Getting to the next step may involve going back to basics with your supps

March 30, 2009


Creatine, glutamine, protein powders, fat burners and amino acids are the major supplements that help support muscle growth and repair, but they are only part of the story. To help you graduate from beginner to advanced-level bodybuilder, consider the six supplements discussed below.

All growing bodies need iron. Pregnant women, babies and mass-seeking bodybuilders need iron to grow. Iron is important for the production of red blood cells, which help deliver oxygen to muscles. A lack of iron can lead to fatigue, a drop-off in appetite and less than optimal muscle recovery.

Food sources: Red meat, tomatoes, beans, oatmeal and most veggies
Suggested dose for bodybuilders: Red meat daily, or an iron supplement yielding up to eight milligrams (mg) a day

Copper is not often recommended for bodybuilders, yet it ought to be. Besides helping to form red blood cells, copper supports the production of superoxide dismutase (SOD), the body's most potent internal scavenger of free radicals. Free radicals are the natural byproduct of heavy training. However, overtraining or poor nutrition can create a state where free radicals not only damage muscle cells but can impair the immune system, leading to poor muscle recovery.

Food sources: Shellfish, fish, organ meats and legumes
Suggested dose for bodybuilders: 2-3 mg daily

3 B12
Vitamin B12 helps cells divide, which is an essential part of the growth process. Strict diets that are low in calories-especially precontest diets that lack red meat-can result in low levels of B12, leading to fatigue. This in turn can contribute to a state of overtraining. When overtraining occurs, a hormonal imbalance sets in that not only prevents gains in mass, but it can also cause a disproportionate amount of muscle to be shed while dieting.

Food sources: Red meat
Suggested dose for bodybuilders: Up to 15 micrograms daily

Arginine increases the natural release of growth hormone (GH). GH supports the immune system and helps increase mass by boosting the uptake of amino acids into muscle. In addition, it helps burn bodyfat. Bodybuilders can benefit by taking 6-8 grams (g) of arginine before training and another 6-8 g before bed. These are the two occasions when GH levels rise, and supplementing with arginine can enhance this natural burst in GH. Mass seekers can add 2 g to the post-training meal because arginine can also boost insulin levels when combined with a postworkout meal of 50 g each of protein and carbs.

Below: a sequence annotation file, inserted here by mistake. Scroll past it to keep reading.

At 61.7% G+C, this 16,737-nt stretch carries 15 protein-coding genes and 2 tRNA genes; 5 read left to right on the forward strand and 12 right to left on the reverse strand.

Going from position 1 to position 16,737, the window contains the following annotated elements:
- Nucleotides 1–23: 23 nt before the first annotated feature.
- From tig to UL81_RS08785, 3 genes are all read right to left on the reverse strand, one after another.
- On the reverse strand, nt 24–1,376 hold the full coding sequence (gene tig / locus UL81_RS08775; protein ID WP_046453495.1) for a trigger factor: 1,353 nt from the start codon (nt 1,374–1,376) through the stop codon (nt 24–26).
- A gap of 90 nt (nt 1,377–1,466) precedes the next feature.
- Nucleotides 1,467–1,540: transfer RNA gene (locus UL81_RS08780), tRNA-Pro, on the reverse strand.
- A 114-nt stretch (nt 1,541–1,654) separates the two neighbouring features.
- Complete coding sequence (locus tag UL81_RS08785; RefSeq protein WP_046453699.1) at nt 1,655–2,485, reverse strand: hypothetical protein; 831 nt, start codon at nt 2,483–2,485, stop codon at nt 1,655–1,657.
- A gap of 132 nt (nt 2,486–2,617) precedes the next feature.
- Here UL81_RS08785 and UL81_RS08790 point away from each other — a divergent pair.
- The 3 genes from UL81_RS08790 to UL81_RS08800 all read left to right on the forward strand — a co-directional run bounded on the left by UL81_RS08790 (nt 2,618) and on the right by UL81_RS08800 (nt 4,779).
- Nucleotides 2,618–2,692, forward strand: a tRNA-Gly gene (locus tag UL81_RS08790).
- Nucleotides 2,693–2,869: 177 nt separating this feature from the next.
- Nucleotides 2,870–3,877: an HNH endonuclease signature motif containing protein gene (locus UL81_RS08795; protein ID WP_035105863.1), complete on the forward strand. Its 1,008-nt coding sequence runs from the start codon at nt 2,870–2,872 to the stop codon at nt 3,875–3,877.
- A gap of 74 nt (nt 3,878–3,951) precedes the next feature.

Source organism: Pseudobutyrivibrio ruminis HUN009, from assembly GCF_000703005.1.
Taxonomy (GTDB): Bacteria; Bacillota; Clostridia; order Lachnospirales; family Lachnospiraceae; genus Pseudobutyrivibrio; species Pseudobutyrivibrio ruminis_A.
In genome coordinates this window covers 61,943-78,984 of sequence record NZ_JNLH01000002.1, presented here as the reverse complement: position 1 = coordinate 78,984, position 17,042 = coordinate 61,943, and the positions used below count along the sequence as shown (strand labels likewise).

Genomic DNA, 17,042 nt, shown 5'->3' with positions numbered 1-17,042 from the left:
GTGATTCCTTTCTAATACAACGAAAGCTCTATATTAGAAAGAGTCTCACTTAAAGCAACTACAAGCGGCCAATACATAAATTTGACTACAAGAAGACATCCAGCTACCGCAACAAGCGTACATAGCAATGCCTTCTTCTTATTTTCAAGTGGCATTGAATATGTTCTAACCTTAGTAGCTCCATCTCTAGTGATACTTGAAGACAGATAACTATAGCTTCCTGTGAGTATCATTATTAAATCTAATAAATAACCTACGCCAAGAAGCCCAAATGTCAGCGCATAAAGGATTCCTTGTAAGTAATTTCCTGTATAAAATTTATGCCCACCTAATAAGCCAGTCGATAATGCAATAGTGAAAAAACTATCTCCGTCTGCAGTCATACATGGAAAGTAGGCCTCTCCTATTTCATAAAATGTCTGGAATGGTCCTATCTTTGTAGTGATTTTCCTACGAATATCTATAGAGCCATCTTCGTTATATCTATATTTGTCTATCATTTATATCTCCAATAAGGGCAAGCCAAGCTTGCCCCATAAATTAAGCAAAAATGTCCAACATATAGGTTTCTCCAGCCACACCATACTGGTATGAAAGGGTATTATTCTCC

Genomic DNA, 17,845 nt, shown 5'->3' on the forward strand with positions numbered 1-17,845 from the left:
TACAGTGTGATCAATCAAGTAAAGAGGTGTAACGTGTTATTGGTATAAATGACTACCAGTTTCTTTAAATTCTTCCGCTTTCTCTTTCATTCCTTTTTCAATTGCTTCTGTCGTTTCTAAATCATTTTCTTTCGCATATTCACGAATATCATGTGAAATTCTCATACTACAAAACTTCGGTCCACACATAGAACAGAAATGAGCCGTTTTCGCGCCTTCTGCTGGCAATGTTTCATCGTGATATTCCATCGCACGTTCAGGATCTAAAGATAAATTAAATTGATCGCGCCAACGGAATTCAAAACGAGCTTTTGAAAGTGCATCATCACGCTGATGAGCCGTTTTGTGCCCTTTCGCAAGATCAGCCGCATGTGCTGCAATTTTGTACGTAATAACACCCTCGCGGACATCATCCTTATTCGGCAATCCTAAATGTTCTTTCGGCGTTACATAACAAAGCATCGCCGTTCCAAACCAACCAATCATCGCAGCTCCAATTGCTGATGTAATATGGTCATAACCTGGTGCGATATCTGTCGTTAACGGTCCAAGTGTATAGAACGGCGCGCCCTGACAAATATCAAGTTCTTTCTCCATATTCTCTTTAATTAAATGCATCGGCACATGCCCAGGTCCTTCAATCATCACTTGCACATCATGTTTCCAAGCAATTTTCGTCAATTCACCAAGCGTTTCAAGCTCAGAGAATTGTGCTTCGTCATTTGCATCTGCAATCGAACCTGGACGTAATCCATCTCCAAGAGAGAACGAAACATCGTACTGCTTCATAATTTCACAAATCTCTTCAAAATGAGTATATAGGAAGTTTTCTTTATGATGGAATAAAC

Food sources: Red meat, fish and fowl
Suggested dose for bodybuilders: 12-18 g a day, in addition to food sources from animal proteins

Potassium helps muscles contract and also plays a big role in helping the body convert carbohydrate intake into muscle glycogen, the reserve fuel tank within muscles and the liver that the body uses while you're training. In essence, a low potassium intake can short-circuit your ability to carb-load your muscles. Since potassium is stored within muscles, it's speculated that-like creatine and glutamine-it adds to the total amount of water that muscle can retain and store. More water in muscles facilitates an anabolic environment, causing greater muscle growth.

Food sources: Lean meat, yogurt, bananas and potatoes
Suggested dose for bodybuilders: 2-3 g daily split over five or six meals

Acetyl L-carnitine (not to be confused with the fat-burner carnitine) can contribute to stable and even higher testosterone levels in athletes who might be walking a tightrope in terms of overtraining. Too much training volume without adequate rest days can cause drops in testosterone levels. Studies also show that acetyl L-carnitine may help improve the uptake of glucose by muscles. This is important because improved glucose transport into muscles could translate into greater muscle mass and possibly less body fat.

Food sources: Meat, fish and fowl
Suggested dose for bodybuilders: 300-1,000 mg a day, especially when dieting, during which testosterone levels often fall